According to the Bible, there’s a secret that’s hidden from the amoral, known only by the virtuous. The Book of Wisdom tells us that when we are not virtuous we do not know the hidden counsels of God, nor do we grasp the recompense of holiness, nor discern the innocent soul’s reward.”
How true! How hard it is to know, existentially grasp, actually believe, that virtue is its own reward and the highest happiness. We envy the amoral and pity virtue. Nikos Kazantzakis once remarked that virtue sits itself on the highest branch on a tree, looks out at all it has missed, and weeps.
What’s to be said about this? Who ultimately misses out on life?
A generation ago, Piet Fransen wrote a classic book on grace (The New Life of Grace) which for years was a standard textbook in seminaries and theology schools. He begins his treatise on grace this way. Imagine a man who is entirely careless about all things moral and spiritual. His only interest is his own pleasure. He lives for pleasure, ignoring all the commandments. He has multiple sexual affairs, never denies himself any pleasure available to him, and lives like this for his whole life until, just before his death, he realizes his irresponsibility, repents of his ways, makes a good confession, and dies in the arms of God and the church.
Fransen then makes this comment. If, even for a minute, you felt some envy (“The lucky guy, he got away with this his whole life and then dies and still gets to go to heaven!”) you have never really understood grace. Rather you are like the older brother of the prodigal son, angry with God for welcoming back a wayward son who had forsaken him to pursue a life of pleasure while you, the faithful son or daughter, have stayed home and dutifully renounced many pleasures to be faithful.
When we are the older, duty-laden brother or sister of the prodigal son, virtue is seldom felt to be its own reward, nor indeed a reward of any kind. Mostly no one believes the hidden counsel of God that the highest recompense is awarded for holiness and innocence of soul. Rather most of us stand somewhat angry and bitter in our fidelity, envious of our unvirtuous brothers and sisters.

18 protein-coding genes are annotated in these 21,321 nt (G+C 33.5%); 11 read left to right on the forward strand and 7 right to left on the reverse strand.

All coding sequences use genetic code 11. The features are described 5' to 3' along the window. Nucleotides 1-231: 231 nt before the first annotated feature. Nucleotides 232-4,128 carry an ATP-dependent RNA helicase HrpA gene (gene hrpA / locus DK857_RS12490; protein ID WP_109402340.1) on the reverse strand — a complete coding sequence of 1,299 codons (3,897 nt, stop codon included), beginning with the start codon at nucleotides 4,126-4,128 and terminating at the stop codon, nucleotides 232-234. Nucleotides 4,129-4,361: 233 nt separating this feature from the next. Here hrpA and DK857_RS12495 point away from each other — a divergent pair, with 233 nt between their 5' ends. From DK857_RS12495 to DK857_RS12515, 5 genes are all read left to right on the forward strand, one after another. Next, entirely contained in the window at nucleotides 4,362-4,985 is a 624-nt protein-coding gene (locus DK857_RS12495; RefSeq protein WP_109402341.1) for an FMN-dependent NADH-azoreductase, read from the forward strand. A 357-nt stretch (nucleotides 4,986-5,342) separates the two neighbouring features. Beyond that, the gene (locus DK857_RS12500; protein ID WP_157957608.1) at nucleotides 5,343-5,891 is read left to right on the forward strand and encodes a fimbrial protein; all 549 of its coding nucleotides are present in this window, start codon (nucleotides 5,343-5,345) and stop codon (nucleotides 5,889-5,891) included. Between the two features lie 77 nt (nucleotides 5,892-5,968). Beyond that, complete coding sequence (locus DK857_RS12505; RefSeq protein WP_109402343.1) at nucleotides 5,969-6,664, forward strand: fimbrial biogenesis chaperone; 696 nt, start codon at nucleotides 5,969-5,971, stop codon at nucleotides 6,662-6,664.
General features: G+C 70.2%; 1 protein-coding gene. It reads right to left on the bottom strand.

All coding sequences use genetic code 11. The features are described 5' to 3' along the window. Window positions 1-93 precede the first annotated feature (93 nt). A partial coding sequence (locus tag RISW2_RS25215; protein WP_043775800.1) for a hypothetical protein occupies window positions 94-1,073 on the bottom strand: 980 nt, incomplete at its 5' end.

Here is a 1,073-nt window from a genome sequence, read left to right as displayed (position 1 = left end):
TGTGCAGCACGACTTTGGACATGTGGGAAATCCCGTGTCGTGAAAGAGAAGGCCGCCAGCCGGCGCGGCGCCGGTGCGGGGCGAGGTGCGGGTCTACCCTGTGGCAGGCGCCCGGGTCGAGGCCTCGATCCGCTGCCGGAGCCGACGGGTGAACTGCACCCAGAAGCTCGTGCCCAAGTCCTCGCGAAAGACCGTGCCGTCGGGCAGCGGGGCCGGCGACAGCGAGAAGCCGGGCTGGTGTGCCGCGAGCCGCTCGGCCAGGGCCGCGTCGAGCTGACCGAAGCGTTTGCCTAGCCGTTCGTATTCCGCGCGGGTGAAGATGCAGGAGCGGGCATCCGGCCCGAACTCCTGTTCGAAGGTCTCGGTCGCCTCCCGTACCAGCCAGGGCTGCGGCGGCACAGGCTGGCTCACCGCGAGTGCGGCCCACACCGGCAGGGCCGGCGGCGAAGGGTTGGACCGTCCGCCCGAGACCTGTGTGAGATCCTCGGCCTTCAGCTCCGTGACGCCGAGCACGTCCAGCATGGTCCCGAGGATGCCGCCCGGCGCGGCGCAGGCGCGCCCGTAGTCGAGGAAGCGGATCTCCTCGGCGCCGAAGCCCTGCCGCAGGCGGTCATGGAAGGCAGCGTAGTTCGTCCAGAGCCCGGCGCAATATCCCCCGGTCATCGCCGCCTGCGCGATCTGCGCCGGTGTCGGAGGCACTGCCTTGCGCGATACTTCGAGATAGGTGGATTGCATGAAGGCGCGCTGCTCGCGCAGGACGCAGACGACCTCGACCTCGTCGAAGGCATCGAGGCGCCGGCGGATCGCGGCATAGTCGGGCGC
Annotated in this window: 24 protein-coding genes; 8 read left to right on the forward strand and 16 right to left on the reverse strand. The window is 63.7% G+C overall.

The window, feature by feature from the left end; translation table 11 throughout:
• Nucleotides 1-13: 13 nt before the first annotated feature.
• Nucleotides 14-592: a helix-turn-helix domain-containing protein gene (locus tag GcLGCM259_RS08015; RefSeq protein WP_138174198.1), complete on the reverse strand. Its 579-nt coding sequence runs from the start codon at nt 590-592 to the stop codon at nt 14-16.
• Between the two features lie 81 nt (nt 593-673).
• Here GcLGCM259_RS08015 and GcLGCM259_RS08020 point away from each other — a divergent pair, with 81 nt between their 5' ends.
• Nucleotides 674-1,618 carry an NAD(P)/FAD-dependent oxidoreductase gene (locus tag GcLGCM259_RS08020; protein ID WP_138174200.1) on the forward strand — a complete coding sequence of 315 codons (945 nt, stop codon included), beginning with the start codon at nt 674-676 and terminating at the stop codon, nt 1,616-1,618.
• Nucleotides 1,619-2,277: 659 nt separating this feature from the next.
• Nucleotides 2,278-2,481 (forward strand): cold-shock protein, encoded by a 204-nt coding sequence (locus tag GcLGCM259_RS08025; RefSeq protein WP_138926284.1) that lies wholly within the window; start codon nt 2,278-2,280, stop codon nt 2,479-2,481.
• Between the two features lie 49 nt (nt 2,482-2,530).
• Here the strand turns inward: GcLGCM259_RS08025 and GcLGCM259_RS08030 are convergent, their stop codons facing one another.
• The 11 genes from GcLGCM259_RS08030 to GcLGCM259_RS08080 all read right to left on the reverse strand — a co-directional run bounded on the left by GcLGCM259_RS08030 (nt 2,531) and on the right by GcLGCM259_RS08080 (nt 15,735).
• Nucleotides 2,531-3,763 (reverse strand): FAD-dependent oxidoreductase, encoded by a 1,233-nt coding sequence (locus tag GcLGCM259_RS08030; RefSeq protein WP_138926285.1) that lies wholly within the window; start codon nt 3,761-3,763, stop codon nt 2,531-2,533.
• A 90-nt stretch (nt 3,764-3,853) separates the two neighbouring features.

Why? If virtue is its own reward and the highest reward of all, why do we, like the older brother of the prodigal son, so often envy the excitement and pleasure we imagine fills the lives of those who have forsaken virtue for the pleasures of this world?
The reasons are complex. First, there’s human nature itself. We aren’t simply spiritual, faith-filled beings, but also mammals, creatures of flesh and blood, with powerful innate instincts. There is a strong unyielding part inside us that wants to taste every pleasure, irrespective of morality. That’s in our hardwiring. Part of us finds it almost impossible not to envy those who give themselves over to pleasure and, seemingly, get away with it.
Moreover, it’s precisely this part of us that does not understand grace or happiness. When the older brother of the prodigal son expresses his frustration to his father, a frustration that does little to conceal his secret envy, his father’s answer reveals the hidden counsel of God. The prodigal father tells his elder son that they need to be happy that his brother has come back home because he was dead. What might look to our human instincts as an enviable fling, a happy carefree time away from morality, is not in fact a joyous, life-giving, happy thing at all, but a time of being dead to most everything that constitutes actual happiness.
Superficially, it can look like the prodigal son got away with something, a fling, a free season of pleasure, that we secretly wish we had enough nerve to do ourselves. However, as the image of eating with pigs and growing desperate for the food in his father’s house graphically depicts, the wayward son was, whatever the pleasures his prodigal life afforded him, far, far from happy. Sin, like virtue, is also its own reward.
When we envy the amoral, we have not yet understood grace or happiness. Should we die in this ignorance, we will no doubt be a bit disconcerted when we get to heaven and meet an infamous sinner there. After being faithful ourselves, we might angrily ask, “how did he get in here, given how he lived his life?” Conversely, if we have understood grace and what makes for actual happiness, we will instead feel both gratitude and relief in seeing that infamous sinner and say instead, “God, I’m glad he made it! I was worried about him.”
Sin is its own punishment and virtue is its own reward. At the end of the day, nothing feels better than virtue and nothing feels worse than sin. However, that doesn’t make easy peace with our natural instincts; it’s a truth that can only be grasped by living it.